Gainline success

Despite Australia dominating possession 64% to 36%, the key stat in England's favor was gainline success. England with 90% gainline Success compared to only 65% gainline success from Australia.

Achieving gainline success and earning the right to play wide leads into the next point of analysis: width of attack.

Tackle sequence and completion rate

Despite Australia having a decent tackle completion rate and very good tackle sequence, they still missed vital tackles that led to two of England's tries. 

The below image shows a tackle matrix produced by Rugby Analytics and Hudl Sportscode, which is able to identify areas of weakness in the Australia defensive system.

The tackle matrix is a complex table showing areas where Australia missed their tackles with a clear sequence of events that led to England’s first and third tries.

  1. Australia missed 60% of their tackles where England played phases consecutively in the same direction with quick ball and with width, meaning Australia did not have time to fold defenders around the corner and get organised in defence. 

Lack of dominant tackles, poor accuracy at defensive rucks as well as England’s variation in attack with Owen Farrell directing play as the primary first receiver. 40% of his contributions from this position contributed to these vital tackles being missed.

The missed tackle matrix output from Hudl Sportscode showing the key tackle stats from the match.

Width of attack

When we look at the average attacking width of the two teams, Australia used more width on attack with an average of 7meters however the whole picture they attacked 77% of their ball carries was within 10 meters of the ruck, that played in to the hand of England’s strong defence. (92% Tackle Accuracy). This narrow attack was also a factor in Australia's difficulty to win the gain-line battle as they crashed into tightly-defended areas close to the ruck. 

England on the other hand had an average of only 6m attacking width but had 36% of those attacking plays were between 10 and 25 meters, giving the impression that they wanted to suck the Australian defenders in and expose the space out wide.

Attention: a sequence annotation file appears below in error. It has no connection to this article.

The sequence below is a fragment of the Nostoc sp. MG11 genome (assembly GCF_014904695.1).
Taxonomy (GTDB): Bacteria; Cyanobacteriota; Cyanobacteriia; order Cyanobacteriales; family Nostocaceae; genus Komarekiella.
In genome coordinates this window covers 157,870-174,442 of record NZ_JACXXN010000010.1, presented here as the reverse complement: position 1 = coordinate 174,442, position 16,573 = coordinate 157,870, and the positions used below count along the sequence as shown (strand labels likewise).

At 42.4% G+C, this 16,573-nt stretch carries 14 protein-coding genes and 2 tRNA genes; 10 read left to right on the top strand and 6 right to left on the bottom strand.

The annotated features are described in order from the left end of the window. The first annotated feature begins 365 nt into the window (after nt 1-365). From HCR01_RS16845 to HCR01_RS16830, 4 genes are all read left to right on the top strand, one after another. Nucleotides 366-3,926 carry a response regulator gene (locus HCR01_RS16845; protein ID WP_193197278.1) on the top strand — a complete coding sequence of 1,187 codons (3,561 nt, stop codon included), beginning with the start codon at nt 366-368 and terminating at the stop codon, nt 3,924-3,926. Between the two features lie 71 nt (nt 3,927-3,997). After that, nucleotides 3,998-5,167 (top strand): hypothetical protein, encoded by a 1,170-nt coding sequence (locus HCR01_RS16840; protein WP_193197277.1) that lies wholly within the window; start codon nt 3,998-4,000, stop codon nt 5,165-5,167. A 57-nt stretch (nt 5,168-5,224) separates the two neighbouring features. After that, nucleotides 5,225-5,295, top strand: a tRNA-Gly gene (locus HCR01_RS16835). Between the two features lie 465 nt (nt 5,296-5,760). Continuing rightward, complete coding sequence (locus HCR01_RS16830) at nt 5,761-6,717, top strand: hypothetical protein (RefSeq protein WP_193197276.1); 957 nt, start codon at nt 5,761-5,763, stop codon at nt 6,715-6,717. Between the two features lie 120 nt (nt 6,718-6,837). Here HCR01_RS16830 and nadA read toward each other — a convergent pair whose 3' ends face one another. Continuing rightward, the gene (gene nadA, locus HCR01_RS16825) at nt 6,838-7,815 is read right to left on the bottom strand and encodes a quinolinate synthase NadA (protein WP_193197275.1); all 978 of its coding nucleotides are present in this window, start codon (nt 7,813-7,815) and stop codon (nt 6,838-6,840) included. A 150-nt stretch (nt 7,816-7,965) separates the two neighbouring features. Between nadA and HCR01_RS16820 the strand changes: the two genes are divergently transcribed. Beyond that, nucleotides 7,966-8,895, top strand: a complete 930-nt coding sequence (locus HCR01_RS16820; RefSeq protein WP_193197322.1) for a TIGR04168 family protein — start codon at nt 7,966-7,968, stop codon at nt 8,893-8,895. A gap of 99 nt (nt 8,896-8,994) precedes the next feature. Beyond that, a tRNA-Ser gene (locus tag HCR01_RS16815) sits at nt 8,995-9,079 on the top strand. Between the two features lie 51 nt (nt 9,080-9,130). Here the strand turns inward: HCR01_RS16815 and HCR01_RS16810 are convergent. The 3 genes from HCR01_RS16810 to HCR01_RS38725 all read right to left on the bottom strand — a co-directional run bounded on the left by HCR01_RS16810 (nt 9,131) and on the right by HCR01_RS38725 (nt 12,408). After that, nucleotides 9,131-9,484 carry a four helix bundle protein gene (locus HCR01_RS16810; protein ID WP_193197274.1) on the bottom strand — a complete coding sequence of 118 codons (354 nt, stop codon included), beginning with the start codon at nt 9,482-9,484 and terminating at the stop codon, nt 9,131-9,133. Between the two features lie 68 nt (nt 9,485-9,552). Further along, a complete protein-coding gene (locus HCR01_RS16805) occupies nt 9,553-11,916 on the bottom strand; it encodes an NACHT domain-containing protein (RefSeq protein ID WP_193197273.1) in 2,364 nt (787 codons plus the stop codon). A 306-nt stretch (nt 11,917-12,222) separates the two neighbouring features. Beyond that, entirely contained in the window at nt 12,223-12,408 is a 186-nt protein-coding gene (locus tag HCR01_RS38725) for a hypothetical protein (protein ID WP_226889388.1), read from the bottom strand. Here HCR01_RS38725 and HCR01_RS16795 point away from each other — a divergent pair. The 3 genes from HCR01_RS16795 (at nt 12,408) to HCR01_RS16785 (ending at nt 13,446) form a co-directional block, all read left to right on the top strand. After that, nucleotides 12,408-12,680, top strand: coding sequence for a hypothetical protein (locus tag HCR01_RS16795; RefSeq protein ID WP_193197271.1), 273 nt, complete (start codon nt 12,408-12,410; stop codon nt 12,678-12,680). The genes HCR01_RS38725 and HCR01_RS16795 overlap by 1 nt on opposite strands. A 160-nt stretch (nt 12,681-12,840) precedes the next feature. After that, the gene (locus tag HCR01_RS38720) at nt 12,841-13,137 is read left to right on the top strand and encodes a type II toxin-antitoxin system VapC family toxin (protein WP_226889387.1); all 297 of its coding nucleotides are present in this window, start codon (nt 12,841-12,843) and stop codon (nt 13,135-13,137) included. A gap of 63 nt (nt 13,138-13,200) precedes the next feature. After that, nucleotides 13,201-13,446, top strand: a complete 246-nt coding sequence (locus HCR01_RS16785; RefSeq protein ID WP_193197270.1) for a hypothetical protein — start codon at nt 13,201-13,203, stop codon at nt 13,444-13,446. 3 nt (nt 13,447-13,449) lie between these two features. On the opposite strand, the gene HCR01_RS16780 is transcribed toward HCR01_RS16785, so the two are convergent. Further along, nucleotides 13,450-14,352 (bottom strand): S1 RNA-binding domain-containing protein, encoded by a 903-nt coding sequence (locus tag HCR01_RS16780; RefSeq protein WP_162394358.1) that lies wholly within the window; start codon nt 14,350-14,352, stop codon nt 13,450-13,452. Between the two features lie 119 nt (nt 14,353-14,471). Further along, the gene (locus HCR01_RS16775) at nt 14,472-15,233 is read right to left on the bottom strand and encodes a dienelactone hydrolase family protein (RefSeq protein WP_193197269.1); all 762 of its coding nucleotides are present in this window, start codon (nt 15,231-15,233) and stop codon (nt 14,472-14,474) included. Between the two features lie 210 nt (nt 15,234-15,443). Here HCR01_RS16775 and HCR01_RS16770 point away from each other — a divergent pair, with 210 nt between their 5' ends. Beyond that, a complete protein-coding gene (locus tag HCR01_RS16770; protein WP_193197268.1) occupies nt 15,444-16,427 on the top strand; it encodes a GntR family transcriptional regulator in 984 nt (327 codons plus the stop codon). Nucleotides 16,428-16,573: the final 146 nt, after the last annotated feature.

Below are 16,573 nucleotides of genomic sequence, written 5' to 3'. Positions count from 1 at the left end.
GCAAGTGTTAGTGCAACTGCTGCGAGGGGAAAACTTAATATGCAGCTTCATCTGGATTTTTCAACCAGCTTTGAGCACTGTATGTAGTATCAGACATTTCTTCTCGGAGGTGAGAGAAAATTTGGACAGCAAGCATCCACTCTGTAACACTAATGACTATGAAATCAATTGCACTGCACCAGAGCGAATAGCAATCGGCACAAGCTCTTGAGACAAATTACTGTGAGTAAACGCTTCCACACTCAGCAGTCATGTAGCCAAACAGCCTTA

England's gain line success and quick ball resulted in Australia missing important tackles that played a part in two of England's three tries from structured play.

Despite Australia having a 90% tackle completion, England attacked with an average width of 6m (this is relatively narrow compared to the RWC average of 9-10m). However, 36% of England's ball carries where between 10 and 25 meters, a clear indication that England were able to suck in Australian defenders and then exploit the space out wider.

Playing around the corner

If we look at the build-up of the two lineout tries from England, they had a specific plan to suck in defenders playing off 9 from the edge, moving phases by phase around the corner and stretching the Australia defence. This tactic was effective in leaving Australia over-committed on the nearside.

For England’s first try, Australia missed two tackles out wide on the second Phase. These missed tackles allowed England into 22m area with great momentum and Australia were unable to recover as England's players played quickly the same way to the left again and had a numerical advantage. 

Despite Australia not missing tackles during these phase, the speed of England attack meant Australia were down on numbers.

One phase before England's first try in the left-hand corner. Quick phase ball around the corner stretched the Australian defence to the point where they ran out of numbers.

England's third try

England third try was basically a repeat of the first try. With England playing around the corner until running out of space and then changing direction. Australia missed two tackles out wide (both by Beale on the 2nd Phase and 5th Phase).

Once again the speed and width of England’s Attack left Australia over-committed on the nearside and bunched within 10 metres of the ruck. Farrell found Kyle Sinckler with a flat pass in the midfield to expose this midfield gap created by bunching too close to the ruck closer in.

Australia are bunched close to the ruck and a gap is left in the midfield for Sinckler to target on his way to the line.


It was England's speed at generating continuous attacking phases that caused Australia genuine problems in this match - allowing themselves to get across the advantage line with regularity and creating opportunities in the wider channels with the Wallaby defence outnumbered and backpedaling out wide. 

It will be interesting to see how England set out their tactics against New Zealand in the semi-final. They can choose to either play a slower and structured game which is more low risk against a team that is extremely good at punishing errors, or England can take the game to the All Blacks as they did to the Wallabies in this game.